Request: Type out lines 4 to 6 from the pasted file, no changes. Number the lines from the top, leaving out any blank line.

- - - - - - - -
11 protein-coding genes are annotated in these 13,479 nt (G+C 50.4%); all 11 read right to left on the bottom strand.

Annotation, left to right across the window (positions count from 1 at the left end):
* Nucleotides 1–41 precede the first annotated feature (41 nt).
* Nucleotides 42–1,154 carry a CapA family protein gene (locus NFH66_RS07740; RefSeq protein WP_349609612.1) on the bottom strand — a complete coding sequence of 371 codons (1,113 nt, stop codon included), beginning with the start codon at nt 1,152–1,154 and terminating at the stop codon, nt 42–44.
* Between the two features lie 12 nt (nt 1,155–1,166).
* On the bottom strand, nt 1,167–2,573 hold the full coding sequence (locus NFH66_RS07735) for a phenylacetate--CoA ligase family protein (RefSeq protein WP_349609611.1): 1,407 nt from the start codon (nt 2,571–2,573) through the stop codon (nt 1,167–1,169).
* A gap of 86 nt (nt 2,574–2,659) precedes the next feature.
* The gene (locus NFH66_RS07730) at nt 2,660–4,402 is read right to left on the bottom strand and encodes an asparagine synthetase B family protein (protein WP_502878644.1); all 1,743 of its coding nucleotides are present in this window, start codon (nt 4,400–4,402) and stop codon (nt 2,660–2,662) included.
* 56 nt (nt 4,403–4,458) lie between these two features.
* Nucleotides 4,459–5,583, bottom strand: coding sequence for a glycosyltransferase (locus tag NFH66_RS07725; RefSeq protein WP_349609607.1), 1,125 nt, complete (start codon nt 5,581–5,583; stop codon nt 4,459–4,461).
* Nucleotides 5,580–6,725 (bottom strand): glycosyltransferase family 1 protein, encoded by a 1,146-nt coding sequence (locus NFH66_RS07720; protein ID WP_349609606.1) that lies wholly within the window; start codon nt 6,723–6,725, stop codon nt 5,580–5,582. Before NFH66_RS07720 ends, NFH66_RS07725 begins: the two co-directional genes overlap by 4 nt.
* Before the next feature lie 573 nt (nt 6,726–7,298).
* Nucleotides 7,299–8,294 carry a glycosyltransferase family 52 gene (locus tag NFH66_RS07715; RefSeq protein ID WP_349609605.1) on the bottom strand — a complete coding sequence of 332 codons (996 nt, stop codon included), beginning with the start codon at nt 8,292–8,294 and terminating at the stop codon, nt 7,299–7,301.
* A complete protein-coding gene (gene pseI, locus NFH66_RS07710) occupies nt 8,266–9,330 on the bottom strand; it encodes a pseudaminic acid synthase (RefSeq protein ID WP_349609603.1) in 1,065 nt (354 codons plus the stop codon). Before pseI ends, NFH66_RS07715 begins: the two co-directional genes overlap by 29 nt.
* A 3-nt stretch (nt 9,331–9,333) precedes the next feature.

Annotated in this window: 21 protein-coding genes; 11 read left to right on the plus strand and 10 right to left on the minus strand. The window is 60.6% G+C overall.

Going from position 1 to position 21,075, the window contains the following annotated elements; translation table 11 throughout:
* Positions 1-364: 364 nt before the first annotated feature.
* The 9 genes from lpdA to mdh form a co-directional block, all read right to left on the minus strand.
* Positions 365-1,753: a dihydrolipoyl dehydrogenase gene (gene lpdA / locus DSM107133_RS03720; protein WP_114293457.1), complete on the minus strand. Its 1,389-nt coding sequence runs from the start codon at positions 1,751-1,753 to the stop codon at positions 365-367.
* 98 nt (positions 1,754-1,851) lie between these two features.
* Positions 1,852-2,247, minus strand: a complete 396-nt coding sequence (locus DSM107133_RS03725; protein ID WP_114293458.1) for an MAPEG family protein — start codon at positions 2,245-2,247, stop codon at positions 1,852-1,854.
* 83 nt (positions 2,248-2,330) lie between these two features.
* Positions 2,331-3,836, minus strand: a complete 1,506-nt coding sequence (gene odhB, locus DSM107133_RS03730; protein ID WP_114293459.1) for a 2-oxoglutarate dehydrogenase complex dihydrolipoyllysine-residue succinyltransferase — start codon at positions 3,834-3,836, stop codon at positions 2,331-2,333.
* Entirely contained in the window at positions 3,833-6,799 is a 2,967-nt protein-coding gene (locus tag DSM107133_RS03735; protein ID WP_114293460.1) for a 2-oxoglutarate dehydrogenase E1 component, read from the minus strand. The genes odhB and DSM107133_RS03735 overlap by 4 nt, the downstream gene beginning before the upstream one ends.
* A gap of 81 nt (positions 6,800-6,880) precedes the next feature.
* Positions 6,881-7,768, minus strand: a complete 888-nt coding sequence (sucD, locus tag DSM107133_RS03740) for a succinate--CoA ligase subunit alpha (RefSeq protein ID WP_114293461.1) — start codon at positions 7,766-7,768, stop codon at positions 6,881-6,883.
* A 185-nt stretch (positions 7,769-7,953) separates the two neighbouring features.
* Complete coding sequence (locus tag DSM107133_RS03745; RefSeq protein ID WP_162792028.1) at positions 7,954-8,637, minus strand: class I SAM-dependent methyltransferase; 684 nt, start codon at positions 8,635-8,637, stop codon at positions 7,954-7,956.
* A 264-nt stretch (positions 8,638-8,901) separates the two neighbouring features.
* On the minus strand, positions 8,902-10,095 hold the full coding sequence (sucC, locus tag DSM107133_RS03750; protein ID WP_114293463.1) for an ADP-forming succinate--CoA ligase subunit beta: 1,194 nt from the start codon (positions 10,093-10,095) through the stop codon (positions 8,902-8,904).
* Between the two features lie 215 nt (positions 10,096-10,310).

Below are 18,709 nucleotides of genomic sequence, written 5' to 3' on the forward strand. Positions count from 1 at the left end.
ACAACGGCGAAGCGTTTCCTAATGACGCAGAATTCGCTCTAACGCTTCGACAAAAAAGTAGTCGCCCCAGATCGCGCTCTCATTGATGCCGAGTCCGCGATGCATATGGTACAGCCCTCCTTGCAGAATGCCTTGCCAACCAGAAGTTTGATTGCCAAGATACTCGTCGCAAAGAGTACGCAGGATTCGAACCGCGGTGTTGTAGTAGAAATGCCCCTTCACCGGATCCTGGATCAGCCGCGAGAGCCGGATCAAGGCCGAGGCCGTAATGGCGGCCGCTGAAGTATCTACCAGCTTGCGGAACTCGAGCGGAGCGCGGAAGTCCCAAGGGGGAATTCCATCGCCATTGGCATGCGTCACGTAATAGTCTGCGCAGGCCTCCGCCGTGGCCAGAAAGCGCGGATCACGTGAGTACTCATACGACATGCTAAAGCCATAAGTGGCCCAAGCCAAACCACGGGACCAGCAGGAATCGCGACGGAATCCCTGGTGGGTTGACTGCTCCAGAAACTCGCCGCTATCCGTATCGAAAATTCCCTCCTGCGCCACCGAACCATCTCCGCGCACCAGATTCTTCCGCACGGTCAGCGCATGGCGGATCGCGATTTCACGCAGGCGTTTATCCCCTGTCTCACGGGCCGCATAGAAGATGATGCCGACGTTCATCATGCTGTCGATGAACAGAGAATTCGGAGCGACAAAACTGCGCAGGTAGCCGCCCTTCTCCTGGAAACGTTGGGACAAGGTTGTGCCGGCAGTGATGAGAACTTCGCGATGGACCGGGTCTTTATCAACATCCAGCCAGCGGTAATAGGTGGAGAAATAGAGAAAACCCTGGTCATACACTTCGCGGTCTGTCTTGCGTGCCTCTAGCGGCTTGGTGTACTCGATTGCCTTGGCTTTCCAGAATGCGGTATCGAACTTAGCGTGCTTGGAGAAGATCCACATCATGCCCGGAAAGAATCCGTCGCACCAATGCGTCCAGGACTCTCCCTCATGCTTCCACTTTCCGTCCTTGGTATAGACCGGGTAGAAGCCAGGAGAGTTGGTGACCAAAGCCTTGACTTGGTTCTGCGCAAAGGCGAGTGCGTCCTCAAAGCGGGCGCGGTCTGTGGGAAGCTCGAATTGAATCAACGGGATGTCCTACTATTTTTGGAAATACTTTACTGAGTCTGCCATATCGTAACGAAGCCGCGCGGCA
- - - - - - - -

* Nucleotides 42–1,154 carry a CapA family protein gene (locus NFH66_RS07740; RefSeq protein WP_349609612.1) on the bottom strand — a complete coding sequence of 371 codons (1,113 nt, stop codon included), beginning with the start codon at nt 1,152–1,154 and terminating at the stop codon, nt 42–44.
* Between the two features lie 12 nt (nt 1,155–1,166).
* On the bottom strand, nt 1,167–2,573 hold the full coding sequence (locus NFH66_RS07735) for a phenylacetate--CoA ligase family protein (RefSeq protein WP_349609611.1): 1,407 nt from the start codon (nt 2,571–2,573) through the stop codon (nt 1,167–1,169).